Ohio’s second-largest city has become a national leader in responding to rape cases and dealing compassionately with victims.
By Christopher Johnston, Contributor | Cover Story | FEBRUARY 21, 2016
CLEVELAND — Registered nurse Elizabeth Boothis was haunted by one rape victim: petite, late 20s, clad in jeans and a sweatshirt. Sitting alone, crying, nose running, with a hollow look on her face as she twirled the long blond hair coursing down her back, while waiting in the perpetually frenetic emergency room of MetroHealth Medical Center on Cleveland’s Near West Side.
Ms. Booth had just recently been hired. She watched from behind the nurses station as the young woman returned to be examined again and again. Each time, the charge nurse explained that she would have to wait. More severely injured patients were ahead of her.
In Cleveland’s only Level 1 trauma center, ER triage basically went like this: Life threatening. Everything else. Unless a rape victim had sustained injuries requiring emergency treatment, the person had to be, well, patient.
Growing increasingly agitated, the young woman began pacing the hallway, cursing under her breath. Finally, after five or six hours of stomping and fuming, she screamed, “Give me a break!” and stormed out of the ER.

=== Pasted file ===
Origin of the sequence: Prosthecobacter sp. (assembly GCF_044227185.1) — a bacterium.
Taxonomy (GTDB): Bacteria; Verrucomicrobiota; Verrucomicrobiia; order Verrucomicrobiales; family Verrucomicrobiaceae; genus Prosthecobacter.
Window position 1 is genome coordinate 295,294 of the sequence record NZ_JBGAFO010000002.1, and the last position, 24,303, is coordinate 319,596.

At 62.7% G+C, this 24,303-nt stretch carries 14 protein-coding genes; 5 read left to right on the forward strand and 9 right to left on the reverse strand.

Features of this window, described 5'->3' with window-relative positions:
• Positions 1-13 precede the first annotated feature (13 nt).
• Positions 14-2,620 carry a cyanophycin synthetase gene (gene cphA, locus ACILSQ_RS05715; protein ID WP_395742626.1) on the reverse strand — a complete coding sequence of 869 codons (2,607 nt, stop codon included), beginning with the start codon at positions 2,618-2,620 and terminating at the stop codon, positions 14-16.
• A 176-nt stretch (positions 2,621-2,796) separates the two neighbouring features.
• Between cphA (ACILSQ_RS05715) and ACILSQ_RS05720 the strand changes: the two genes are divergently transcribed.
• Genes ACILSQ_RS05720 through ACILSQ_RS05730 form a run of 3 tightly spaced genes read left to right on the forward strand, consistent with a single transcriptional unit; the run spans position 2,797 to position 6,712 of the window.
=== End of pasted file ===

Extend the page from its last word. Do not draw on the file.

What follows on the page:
That was in 2008, and it wasn’t the last time Booth would become upset by the look of hopelessness in the eyes of a rape victim forced to endure the humiliating experience of feeling as if no one cared.
In fact, Booth still shudders at how victims who chose to wait were finally treated. Since none of the hospital staff were trained in how to provide a thorough medical and forensic rape examination, someone would crack open a manual and read the directions for the procedure.
“There was no other area of medicine where that would be acceptable,” she says. “It just got to me, so I thought, ‘All right, I’ll do the training myself and see where it goes.’ ”
Just eight years later, the indefatigable Booth is the hospital’s sexual assault nurse examiner coordinator, working specifically with rape victims. She has trained 30 other nurses at Metro to become certified SANEs. The hospital is now a national training center for this growing specialty area of forensic nursing.
Booth’s pioneering efforts symbolize how Cleveland has become a national leader in new approaches to handling rape and sexual assault. Across the country, a growing number of cities are shifting their perceptions of sexual violence – taking more seriously crimes that many advocates have long thought were overlooked by police, prosecutors, and health-care professionals.
But few have pushed as far as Cleveland. Since 2009, the city has significantly accelerated its efforts to combine more-
aggressive methods to take sexual offenders off the streets with more compassionate ways to help survivors reclaim their lives.
The revamped mind-set has already achieved tangible results. A county task force investigating a backlog of more than 4,800 sexual assault cases has tallied a conviction rate of 90 percent, with 120 defendants sentenced so far. Authorities estimate they will hand down more than 1,000 indictments as they complete the project over the next few years.